The poem “Nigger Street 1937” was written after talking to older members of my family. The Black business district on McIntosh Street was commonly known as Nigger Street. It doesn’t exist anymore; it’s now municipal buildings and a plaza with a marker commemorating the Black business district. This was the first poem I wrote for what I hoped would become a manuscript. Several years after writing that poem I found the watercolor of McIntosh Street that’s on the cover of Blood Ties & Brown Liquor. When I saw it hanging on the wall of a funeral home in Milledgeville, I felt like I’d blindly written an ekphrastic poem. It was painted by Frank Stanley Herring, a Pennsylvania native who moved to Milledgeville sometime around 1930. The painting corroborated my vision and my relatives’ memories. I’m very grateful that Herring painted this scene of that particular place.
My Milledgeville is shaped and framed by my imagination engaging historical materials; I set out to write poems that focused on Black folks in Milledgeville. I think there are myriad other Milledgevilles. In talking to people in the community and reading books and old newspapers while doing research for this manuscript, I think I glimpsed some of those Milledgevilles.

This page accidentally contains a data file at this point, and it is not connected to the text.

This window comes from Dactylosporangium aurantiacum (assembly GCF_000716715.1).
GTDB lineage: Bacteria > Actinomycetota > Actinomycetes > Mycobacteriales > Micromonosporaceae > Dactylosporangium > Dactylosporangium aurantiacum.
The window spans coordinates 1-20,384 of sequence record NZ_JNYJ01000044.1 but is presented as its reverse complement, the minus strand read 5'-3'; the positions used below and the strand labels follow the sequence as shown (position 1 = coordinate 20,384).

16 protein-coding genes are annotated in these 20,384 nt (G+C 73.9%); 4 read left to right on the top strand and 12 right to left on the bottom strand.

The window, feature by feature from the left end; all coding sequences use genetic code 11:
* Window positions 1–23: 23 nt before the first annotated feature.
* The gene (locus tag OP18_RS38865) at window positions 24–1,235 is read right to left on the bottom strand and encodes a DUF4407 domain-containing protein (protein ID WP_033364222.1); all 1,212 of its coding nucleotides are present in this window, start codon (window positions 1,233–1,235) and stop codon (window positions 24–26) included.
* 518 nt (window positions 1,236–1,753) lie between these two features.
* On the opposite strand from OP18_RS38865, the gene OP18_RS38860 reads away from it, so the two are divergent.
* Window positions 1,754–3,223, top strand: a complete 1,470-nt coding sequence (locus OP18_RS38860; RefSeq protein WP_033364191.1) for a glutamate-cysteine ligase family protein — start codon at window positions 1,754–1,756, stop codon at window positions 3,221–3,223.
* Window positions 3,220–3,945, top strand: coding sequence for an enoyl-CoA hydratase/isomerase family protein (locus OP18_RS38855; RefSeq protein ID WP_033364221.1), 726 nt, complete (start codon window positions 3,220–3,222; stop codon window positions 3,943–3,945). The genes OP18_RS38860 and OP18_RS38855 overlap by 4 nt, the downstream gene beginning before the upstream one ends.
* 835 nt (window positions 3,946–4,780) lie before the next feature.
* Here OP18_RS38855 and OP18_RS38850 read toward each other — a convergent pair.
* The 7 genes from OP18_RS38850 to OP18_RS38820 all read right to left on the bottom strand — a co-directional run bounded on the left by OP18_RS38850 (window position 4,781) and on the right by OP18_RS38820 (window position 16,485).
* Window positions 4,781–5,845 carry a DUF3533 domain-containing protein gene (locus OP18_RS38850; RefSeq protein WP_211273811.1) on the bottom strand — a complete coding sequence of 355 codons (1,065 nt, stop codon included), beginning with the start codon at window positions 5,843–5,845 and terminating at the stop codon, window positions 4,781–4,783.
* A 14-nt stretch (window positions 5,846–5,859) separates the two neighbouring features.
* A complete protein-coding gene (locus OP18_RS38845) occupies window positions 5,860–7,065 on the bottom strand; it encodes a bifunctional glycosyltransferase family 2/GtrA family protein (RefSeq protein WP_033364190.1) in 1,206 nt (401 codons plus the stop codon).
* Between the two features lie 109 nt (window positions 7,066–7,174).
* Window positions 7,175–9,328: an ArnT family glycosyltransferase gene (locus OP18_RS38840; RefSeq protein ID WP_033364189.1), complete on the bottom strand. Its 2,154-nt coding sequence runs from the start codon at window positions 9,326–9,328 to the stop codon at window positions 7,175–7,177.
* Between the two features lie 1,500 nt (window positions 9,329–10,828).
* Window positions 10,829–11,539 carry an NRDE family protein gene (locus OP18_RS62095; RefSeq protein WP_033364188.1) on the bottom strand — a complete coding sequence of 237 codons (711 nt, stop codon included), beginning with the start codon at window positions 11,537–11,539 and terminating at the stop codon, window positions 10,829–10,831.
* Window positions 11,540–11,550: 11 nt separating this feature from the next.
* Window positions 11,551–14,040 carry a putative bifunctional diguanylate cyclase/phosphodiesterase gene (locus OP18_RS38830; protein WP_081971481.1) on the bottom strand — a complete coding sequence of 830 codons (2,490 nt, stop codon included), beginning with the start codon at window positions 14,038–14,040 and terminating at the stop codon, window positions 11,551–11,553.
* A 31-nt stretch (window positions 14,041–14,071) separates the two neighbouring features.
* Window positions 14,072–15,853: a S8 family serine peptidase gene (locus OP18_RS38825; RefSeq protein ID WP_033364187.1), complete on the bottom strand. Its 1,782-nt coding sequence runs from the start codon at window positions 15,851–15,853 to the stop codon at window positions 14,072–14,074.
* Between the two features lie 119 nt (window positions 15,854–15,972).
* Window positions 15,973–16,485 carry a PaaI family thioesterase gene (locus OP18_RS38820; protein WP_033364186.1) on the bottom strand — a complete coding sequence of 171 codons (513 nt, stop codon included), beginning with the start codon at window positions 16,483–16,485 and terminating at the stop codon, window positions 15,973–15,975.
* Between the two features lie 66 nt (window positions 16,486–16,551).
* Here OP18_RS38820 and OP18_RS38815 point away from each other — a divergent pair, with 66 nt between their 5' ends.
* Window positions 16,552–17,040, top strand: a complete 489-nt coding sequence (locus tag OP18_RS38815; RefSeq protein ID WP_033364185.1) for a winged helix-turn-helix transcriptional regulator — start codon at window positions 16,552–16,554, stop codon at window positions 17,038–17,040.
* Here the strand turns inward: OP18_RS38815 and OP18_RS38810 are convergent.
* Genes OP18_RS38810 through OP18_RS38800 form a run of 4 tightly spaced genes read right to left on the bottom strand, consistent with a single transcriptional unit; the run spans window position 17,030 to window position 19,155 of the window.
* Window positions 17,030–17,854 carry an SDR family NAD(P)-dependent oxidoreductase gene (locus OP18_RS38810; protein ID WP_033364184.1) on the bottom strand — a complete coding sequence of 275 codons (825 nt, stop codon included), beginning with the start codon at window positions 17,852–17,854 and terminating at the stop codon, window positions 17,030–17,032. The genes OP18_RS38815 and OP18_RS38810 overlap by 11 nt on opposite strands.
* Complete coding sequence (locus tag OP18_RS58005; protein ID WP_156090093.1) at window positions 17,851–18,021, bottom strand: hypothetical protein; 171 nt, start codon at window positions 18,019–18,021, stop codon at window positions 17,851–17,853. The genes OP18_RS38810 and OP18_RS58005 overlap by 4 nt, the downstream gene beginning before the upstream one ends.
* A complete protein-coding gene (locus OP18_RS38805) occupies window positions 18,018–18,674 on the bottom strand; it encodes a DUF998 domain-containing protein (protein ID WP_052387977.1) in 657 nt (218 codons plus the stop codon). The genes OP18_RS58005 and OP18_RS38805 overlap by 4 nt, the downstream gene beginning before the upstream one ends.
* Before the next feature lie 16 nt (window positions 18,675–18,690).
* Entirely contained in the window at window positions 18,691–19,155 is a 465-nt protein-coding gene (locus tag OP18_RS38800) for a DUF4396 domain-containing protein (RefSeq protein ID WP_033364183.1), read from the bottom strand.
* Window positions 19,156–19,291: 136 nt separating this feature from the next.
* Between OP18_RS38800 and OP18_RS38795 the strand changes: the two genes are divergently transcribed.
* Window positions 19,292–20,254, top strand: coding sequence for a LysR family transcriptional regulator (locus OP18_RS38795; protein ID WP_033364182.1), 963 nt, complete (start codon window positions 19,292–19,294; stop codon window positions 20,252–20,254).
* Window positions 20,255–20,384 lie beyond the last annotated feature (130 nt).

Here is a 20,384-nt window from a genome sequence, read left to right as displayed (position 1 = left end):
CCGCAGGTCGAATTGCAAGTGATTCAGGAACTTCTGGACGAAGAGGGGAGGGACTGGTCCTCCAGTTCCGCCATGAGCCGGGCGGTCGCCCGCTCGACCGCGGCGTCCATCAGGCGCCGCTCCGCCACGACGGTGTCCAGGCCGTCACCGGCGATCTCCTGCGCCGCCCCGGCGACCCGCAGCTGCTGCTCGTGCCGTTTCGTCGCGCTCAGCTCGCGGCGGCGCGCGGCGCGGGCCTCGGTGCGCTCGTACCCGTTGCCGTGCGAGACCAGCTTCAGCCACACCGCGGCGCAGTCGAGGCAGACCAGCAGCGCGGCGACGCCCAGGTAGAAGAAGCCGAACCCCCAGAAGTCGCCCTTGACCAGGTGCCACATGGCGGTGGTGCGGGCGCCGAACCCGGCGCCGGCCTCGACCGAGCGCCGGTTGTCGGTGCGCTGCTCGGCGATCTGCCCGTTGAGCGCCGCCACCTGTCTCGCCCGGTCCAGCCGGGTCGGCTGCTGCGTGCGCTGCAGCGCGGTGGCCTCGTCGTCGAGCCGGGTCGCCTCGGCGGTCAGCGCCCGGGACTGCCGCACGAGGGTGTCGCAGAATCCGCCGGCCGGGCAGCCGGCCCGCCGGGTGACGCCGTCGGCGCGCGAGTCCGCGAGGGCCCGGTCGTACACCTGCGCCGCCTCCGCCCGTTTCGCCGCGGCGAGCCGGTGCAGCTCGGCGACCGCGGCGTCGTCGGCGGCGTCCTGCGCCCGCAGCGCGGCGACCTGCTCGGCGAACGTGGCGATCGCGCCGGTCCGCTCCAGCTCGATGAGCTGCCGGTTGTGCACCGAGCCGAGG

Forms are important in this collection. You employ the pantoum, rhyming and free verse sonnets, and a few glorious villanelles, like the pair “Insurance Man 1946” and “Nightmare 1946” in which you inverse the end-words of the first and third repeating lines in the second poem. But there are also poems here that gesture toward the church song and the blues, and voices that speak with a distinct Southern tone. Language is indeed a complex, multi-layered landscape in Blood Ties & Brown Liquor. I’m reminded of the lines in “Southampton County, Virginia Aubade 1831”: “The mockingbird greets the morning/ with many tongues.” What were some of the challenges in capturing these tongues and their contexts as they changed over the large span of time covered in this book?
Thank you for the compliment to my villanelles. And yes, I was exploring received forms about the time I started writing these poems. It started with the “Grandmother Poems.” I was interested in seeing what would happen to the voice and the received forms when they were wed—how the vernacular and the formal constraints affected each other.